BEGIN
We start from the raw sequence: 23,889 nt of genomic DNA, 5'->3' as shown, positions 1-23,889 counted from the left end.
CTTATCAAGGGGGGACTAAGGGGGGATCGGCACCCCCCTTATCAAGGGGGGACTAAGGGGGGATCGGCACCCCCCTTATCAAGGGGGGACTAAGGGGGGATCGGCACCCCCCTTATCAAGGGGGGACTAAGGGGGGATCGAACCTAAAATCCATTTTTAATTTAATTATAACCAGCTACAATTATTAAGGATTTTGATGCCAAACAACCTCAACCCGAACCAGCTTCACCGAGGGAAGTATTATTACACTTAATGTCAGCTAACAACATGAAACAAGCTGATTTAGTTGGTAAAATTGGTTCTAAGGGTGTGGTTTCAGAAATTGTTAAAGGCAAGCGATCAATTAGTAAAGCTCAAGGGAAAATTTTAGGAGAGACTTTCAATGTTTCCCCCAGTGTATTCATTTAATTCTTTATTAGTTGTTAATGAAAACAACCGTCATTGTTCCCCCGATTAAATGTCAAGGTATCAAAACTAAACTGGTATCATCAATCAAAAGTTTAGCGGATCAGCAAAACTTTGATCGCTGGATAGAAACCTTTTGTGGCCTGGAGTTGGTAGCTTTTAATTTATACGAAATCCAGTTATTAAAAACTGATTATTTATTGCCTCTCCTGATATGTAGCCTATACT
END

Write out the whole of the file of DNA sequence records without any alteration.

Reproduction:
We start from the raw sequence: 23,889 nt of genomic DNA, 5'->3' as shown, positions 1-23,889 counted from the left end.
CTTATCAAGGGGGGACTAAGGGGGGATCGGCACCCCCCTTATCAAGGGGGGACTAAGGGGGGATCGGCACCCCCCTTATCAAGGGGGGACTAAGGGGGGATCGGCACCCCCCTTATCAAGGGGGGACTAAGGGGGGATCGAACCTAAAATCCATTTTTAATTTAATTATAACCAGCTACAATTATTAAGGATTTTGATGCCAAACAACCTCAACCCGAACCAGCTTCACCGAGGGAAGTATTATTACACTTAATGTCAGCTAACAACATGAAACAAGCTGATTTAGTTGGTAAAATTGGTTCTAAGGGTGTGGTTTCAGAAATTGTTAAAGGCAAGCGATCAATTAGTAAAGCTCAAGGGAAAATTTTAGGAGAGACTTTCAATGTTTCCCCCAGTGTATTCATTTAATTCTTTATTAGTTGTTAATGAAAACAACCGTCATTGTTCCCCCGATTAAATGTCAAGGTATCAAAACTAAACTGGTATCATCAATCAAAAGTTTAGCGGATCAGCAAAACTTTGATCGCTGGATAGAAACCTTTTGTGGCCTGGAGTTGGTAGCTTTTAATTTATACGAAATCCAGTTATTAAAAACTGATTATTTATTGCCTCTCCTGATATGTAGCCTATACT